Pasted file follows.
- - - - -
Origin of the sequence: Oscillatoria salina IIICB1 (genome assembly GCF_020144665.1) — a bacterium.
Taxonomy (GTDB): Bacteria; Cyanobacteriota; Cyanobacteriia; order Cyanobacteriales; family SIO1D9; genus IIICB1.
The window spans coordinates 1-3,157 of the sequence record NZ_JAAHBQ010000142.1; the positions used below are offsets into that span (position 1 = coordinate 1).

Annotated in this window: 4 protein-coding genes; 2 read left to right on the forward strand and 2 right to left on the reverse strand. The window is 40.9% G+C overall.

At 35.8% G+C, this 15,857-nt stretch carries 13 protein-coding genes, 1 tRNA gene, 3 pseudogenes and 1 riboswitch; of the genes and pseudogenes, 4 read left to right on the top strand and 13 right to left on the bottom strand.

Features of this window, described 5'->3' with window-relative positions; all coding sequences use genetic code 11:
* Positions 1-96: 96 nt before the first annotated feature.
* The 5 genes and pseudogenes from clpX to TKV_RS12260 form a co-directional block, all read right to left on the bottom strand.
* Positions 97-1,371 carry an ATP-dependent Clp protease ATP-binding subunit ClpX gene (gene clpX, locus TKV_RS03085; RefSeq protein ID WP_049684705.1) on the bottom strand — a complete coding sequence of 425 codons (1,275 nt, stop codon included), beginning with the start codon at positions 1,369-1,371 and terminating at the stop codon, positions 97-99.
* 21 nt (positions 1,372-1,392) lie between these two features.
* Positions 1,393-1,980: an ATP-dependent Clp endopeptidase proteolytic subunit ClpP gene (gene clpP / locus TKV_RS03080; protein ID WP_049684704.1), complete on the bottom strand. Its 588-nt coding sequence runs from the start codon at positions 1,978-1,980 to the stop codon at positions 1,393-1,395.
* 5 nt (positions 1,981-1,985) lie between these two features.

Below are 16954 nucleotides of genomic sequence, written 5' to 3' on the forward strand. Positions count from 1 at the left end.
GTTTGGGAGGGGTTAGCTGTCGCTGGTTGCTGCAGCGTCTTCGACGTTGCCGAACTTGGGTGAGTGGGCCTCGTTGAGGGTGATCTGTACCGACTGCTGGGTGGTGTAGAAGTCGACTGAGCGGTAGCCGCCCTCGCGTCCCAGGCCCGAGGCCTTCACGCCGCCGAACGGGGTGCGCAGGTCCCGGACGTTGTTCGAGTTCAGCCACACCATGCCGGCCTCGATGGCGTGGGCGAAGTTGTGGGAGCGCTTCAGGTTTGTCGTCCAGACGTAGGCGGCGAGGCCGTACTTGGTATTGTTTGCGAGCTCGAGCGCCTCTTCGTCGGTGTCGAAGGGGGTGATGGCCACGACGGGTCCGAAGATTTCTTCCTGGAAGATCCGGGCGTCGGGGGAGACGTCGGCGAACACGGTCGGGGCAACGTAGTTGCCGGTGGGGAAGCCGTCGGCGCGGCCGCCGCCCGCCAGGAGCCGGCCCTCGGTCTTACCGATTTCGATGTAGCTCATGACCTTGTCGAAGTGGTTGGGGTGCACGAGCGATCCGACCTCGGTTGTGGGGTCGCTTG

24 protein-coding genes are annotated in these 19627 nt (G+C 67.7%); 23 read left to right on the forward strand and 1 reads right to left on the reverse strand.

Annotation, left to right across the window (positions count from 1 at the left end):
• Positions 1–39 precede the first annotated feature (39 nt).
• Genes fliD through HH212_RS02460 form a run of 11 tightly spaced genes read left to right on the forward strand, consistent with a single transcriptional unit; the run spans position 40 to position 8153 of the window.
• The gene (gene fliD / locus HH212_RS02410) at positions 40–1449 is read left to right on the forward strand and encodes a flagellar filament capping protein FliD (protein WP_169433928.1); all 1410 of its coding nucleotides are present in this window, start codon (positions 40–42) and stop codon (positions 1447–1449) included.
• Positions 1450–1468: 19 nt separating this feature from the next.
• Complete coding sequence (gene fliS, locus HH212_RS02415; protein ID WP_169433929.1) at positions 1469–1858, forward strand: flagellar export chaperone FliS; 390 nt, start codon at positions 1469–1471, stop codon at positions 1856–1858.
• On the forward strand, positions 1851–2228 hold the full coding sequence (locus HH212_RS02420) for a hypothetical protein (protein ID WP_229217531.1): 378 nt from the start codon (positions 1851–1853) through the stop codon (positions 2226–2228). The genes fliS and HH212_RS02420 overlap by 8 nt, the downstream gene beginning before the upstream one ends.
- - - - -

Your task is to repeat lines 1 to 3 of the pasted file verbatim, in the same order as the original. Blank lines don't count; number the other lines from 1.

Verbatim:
Origin of the sequence: Oscillatoria salina IIICB1 (genome assembly GCF_020144665.1) — a bacterium.
Taxonomy (GTDB): Bacteria; Cyanobacteriota; Cyanobacteriia; order Cyanobacteriales; family SIO1D9; genus IIICB1.
The window spans coordinates 1-3,157 of the sequence record NZ_JAAHBQ010000142.1; the positions used below are offsets into that span (position 1 = coordinate 1).